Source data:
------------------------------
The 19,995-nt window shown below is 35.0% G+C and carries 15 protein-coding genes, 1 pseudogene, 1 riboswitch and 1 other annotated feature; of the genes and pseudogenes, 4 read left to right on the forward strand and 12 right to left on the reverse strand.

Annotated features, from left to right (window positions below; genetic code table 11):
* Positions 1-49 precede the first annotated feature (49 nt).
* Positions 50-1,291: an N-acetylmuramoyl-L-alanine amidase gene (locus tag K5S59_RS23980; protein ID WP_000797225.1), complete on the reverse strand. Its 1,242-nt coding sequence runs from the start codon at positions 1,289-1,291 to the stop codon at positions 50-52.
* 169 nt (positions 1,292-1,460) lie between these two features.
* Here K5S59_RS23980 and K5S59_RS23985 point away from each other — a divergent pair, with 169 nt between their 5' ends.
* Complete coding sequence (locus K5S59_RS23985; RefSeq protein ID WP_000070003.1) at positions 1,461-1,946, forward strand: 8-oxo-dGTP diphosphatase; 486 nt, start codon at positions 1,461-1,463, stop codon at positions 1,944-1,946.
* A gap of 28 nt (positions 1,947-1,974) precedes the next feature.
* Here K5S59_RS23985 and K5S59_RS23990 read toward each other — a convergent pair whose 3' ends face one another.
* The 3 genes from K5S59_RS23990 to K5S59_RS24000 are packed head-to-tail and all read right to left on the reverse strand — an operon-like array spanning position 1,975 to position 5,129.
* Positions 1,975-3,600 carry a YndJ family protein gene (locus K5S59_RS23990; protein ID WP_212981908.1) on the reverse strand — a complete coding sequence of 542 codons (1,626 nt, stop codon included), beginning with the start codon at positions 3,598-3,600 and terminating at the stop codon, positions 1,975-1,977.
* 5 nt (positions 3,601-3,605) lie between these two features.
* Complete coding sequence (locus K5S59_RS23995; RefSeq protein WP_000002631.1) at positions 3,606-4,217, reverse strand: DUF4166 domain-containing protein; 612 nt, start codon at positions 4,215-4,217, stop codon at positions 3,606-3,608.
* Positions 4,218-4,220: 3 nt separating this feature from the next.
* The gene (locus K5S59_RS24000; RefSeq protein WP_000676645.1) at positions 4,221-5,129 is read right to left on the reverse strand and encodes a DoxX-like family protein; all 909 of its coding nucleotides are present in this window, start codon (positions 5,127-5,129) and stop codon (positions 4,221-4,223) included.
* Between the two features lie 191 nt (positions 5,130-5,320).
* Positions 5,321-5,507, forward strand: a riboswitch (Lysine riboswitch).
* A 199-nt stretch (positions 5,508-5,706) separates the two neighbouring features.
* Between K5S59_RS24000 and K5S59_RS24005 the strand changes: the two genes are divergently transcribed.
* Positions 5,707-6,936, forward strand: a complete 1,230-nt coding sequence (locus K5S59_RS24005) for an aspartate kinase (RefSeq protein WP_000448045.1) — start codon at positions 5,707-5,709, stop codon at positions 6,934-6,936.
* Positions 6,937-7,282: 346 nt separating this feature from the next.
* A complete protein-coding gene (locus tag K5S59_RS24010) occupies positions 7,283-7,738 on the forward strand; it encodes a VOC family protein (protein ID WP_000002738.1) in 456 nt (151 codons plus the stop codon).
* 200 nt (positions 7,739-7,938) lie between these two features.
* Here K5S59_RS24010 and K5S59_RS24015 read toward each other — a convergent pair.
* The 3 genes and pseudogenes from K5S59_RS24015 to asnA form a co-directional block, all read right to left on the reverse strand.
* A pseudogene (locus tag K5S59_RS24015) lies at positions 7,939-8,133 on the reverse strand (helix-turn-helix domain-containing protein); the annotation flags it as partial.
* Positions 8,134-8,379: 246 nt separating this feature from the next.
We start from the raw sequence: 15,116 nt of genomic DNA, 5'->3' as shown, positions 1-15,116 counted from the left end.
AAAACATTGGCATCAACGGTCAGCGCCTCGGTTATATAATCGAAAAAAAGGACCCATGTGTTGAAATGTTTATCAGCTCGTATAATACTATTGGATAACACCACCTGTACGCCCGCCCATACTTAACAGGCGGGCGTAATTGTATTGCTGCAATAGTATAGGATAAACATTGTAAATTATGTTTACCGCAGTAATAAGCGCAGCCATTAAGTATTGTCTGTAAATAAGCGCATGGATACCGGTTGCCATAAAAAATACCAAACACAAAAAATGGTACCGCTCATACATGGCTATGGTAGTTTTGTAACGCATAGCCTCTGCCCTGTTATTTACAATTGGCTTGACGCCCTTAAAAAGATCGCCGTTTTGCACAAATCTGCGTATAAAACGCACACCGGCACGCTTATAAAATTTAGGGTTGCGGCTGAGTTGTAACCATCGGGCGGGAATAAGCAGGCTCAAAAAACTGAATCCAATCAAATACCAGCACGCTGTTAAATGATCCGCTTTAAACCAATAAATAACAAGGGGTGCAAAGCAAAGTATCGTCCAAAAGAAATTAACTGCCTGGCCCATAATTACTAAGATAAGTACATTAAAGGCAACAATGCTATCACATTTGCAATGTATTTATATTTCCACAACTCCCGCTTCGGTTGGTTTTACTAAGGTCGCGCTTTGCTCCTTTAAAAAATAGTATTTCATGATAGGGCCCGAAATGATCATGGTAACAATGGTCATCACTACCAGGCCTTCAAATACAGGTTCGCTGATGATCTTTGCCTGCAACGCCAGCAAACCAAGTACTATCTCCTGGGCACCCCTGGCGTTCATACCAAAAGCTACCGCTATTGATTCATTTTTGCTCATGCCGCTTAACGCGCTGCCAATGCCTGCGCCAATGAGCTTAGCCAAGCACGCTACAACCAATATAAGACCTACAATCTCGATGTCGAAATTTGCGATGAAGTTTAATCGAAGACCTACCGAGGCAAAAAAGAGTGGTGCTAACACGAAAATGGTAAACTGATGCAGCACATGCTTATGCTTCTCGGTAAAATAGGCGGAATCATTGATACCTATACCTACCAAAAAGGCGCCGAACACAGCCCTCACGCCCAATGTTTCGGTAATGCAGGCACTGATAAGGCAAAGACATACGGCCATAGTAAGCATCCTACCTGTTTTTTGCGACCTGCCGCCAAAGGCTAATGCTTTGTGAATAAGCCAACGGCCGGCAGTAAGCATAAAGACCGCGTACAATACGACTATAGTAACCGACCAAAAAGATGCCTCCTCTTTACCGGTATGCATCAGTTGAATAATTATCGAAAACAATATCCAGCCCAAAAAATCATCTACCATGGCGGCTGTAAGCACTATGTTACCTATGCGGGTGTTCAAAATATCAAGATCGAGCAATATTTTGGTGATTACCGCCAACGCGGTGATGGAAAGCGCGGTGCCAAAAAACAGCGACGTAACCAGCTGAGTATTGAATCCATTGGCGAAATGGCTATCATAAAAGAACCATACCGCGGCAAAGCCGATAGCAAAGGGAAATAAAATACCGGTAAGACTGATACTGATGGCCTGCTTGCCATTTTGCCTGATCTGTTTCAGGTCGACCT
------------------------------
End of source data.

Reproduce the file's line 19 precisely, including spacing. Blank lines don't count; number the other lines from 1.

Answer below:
* Between K5S59_RS24000 and K5S59_RS24005 the strand changes: the two genes are divergently transcribed.